1890 The art of drinking by G G Gervinus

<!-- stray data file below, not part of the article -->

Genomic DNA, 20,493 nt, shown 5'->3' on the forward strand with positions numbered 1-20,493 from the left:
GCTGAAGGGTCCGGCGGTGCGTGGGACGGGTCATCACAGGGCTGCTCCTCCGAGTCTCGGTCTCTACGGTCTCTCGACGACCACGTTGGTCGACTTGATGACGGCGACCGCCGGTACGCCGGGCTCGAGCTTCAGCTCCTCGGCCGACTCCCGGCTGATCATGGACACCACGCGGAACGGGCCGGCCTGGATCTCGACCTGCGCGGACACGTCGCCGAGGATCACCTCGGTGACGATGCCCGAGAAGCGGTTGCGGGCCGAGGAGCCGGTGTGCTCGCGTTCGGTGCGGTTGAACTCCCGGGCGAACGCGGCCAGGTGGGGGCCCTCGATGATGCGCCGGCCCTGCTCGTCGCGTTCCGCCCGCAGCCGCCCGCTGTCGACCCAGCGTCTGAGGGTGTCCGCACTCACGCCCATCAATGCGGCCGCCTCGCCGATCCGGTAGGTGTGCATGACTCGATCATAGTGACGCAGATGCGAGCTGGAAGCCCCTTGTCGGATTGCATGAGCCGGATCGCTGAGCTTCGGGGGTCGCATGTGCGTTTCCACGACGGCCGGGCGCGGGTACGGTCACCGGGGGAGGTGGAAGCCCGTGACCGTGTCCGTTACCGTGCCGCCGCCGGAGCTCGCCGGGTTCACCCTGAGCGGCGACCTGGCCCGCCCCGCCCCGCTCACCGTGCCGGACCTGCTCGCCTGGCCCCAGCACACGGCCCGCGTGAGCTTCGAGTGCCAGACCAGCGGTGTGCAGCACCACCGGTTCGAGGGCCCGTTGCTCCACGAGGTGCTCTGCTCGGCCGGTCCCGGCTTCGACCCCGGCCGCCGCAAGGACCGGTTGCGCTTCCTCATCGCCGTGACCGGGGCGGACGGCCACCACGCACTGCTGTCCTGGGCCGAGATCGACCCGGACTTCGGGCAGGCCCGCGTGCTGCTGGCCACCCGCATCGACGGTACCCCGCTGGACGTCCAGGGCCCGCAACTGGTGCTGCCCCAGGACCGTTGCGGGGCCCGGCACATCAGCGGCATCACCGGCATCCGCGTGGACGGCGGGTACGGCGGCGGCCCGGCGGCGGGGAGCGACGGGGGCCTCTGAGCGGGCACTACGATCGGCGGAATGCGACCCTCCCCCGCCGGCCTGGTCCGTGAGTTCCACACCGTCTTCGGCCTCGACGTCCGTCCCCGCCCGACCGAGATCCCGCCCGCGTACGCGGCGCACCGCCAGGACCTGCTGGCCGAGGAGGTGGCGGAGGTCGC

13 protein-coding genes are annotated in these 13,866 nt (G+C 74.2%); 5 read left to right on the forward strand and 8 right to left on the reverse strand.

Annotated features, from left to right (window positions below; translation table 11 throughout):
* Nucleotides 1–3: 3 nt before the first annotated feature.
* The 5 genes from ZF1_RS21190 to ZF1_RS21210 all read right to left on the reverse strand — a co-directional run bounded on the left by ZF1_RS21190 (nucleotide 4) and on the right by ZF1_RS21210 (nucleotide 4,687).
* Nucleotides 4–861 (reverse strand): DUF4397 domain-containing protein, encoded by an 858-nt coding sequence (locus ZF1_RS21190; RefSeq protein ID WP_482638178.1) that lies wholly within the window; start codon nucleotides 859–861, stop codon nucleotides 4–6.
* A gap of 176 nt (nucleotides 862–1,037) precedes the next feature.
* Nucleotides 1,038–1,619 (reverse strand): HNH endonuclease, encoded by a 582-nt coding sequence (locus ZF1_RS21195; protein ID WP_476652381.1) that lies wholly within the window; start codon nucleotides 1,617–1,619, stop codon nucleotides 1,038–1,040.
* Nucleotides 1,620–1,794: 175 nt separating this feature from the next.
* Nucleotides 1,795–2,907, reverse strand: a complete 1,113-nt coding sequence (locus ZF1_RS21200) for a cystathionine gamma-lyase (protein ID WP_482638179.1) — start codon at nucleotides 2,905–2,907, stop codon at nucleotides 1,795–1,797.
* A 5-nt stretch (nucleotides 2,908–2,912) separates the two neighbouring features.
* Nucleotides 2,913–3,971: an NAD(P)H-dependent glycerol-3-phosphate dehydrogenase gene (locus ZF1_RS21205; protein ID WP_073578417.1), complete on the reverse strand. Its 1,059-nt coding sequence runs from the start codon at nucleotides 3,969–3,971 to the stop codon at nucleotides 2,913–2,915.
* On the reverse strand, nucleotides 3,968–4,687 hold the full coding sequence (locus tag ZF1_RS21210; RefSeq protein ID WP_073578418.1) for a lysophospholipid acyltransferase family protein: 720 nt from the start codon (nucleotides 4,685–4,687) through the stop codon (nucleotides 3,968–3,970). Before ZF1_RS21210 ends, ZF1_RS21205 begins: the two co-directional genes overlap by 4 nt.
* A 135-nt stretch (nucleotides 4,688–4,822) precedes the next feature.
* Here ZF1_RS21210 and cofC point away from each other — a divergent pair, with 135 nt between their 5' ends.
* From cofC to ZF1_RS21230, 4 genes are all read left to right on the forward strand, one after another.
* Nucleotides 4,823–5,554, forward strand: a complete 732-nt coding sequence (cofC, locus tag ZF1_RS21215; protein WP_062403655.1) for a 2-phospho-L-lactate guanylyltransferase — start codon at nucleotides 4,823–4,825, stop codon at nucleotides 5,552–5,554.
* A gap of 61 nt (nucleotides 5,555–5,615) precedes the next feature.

acqiiainted with that of Mareos, To the Epicureans, however, the Falerniai] wine seemed better when treated in the Egyp- tian manner ; and the wine of Taenia was considered stronger and spicier than the Alexandrian. Bnt even in the time of Ahenseos this culture had almost disappeared, and only that of Antylla still had a good name in those days. And even in better times, the native wine does not seem to have sufficed for home consumption, for Herodotus speaks at length of imported wine from Hellas and Phoenicia. The Libyans and Berbers probably never knew a grape-culture of their own without foreign aid. It is certain that in old times the colonies of the Greeks and Carthagenians in the north of Africa were full of the grape ; and we shall find further on that the cnlt of Bacchus was widespread in Cyrenaica, and that traces of it still remain in the ruins. Pliny speaks of vineyards as traces of ancient civilization in the mountains of Dyris (Atlas); and there are still, more lor the sake of the grapes than the^wine, vineyards near Tunis, in the rich district of Derna, as well as the poor one of Mafa, in Fezzan. In Mauritania, as Strabo reports, were found grapes a yard in circumference. In the oases, Belzoni saw grapes, and in that of Siwah they are excel- lent, as other southern fruit also. In recent times the Por- tuguese brought the grape, with other fruit, as well to Madeira and the Canary Isles as to Abyssinia. There the poorness of the plant itself, no less than the peculiar use of it, shows plainly what a stranger it is. Thus, also, among the Griquas it is cultivated by the missionaries only, who, confin- ing, as they are wont, all civilization which they offer to the elements of Christian religion, give to grape-culture also only a Christian significance, planting the vine merely for its use at the Communion table. The celebrated Cape wine is a different matter. Enlightened French emigrants, Protestants driven from home by the Edict of Nantes, first planted the grape there; but it is not certain whether the vines came both from Persia and from the Rhine, or only from Shiraz. The climate seems there to favor the culture of the grape extremely ; the soil, however, appears most unfavorable, and Colebrooke, in his work on the condition of the Cape of Good Hope, ascribes

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